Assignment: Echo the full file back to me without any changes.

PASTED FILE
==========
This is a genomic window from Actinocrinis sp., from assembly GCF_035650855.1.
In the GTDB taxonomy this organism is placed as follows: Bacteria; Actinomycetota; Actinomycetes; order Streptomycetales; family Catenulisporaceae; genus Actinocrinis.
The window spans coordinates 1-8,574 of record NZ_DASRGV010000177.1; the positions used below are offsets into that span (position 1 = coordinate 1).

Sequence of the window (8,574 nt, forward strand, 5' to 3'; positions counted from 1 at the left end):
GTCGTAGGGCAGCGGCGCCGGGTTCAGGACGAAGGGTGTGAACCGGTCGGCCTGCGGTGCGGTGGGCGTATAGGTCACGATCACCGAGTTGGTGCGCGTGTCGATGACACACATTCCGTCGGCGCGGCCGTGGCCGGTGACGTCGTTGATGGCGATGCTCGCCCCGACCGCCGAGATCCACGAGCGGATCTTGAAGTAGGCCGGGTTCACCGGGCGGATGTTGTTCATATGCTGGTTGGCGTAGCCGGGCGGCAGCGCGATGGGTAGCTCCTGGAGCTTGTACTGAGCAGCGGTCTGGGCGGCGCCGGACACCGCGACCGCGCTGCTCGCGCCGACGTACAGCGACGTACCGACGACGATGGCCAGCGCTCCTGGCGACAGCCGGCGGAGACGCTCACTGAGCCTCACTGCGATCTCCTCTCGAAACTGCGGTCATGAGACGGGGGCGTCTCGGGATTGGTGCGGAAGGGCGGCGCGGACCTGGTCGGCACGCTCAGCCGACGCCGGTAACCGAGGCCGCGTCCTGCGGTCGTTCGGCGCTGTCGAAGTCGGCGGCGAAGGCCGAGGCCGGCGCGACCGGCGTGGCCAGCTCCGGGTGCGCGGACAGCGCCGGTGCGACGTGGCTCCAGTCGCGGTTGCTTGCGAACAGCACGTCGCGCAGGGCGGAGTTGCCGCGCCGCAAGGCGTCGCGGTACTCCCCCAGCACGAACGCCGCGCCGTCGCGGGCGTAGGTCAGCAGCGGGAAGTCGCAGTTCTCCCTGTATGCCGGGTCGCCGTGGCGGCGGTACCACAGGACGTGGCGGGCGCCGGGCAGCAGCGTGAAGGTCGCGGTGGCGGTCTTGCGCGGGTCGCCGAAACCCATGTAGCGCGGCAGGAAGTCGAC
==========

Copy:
This is a genomic window from Actinocrinis sp., from assembly GCF_035650855.1.
In the GTDB taxonomy this organism is placed as follows: Bacteria; Actinomycetota; Actinomycetes; order Streptomycetales; family Catenulisporaceae; genus Actinocrinis.
The window spans coordinates 1-8,574 of record NZ_DASRGV010000177.1; the positions used below are offsets into that span (position 1 = coordinate 1).

Sequence of the window (8,574 nt, forward strand, 5' to 3'; positions counted from 1 at the left end):
GTCGTAGGGCAGCGGCGCCGGGTTCAGGACGAAGGGTGTGAACCGGTCGGCCTGCGGTGCGGTGGGCGTATAGGTCACGATCACCGAGTTGGTGCGCGTGTCGATGACACACATTCCGTCGGCGCGGCCGTGGCCGGTGACGTCGTTGATGGCGATGCTCGCCCCGACCGCCGAGATCCACGAGCGGATCTTGAAGTAGGCCGGGTTCACCGGGCGGATGTTGTTCATATGCTGGTTGGCGTAGCCGGGCGGCAGCGCGATGGGTAGCTCCTGGAGCTTGTACTGAGCAGCGGTCTGGGCGGCGCCGGACACCGCGACCGCGCTGCTCGCGCCGACGTACAGCGACGTACCGACGACGATGGCCAGCGCTCCTGGCGACAGCCGGCGGAGACGCTCACTGAGCCTCACTGCGATCTCCTCTCGAAACTGCGGTCATGAGACGGGGGCGTCTCGGGATTGGTGCGGAAGGGCGGCGCGGACCTGGTCGGCACGCTCAGCCGACGCCGGTAACCGAGGCCGCGTCCTGCGGTCGTTCGGCGCTGTCGAAGTCGGCGGCGAAGGCCGAGGCCGGCGCGACCGGCGTGGCCAGCTCCGGGTGCGCGGACAGCGCCGGTGCGACGTGGCTCCAGTCGCGGTTGCTTGCGAACAGCACGTCGCGCAGGGCGGAGTTGCCGCGCCGCAAGGCGTCGCGGTACTCCCCCAGCACGAACGCCGCGCCGTCGCGGGCGTAGGTCAGCAGCGGGAAGTCGCAGTTCTCCCTGTATGCCGGGTCGCCGTGGCGGCGGTACCACAGGACGTGGCGGGCGCCGGGCAGCAGCGTGAAGGTCGCGGTGGCGGTCTTGCGCGGGTCGCCGAAACCCATGTAGCGCGGCAGGAAGTCGAC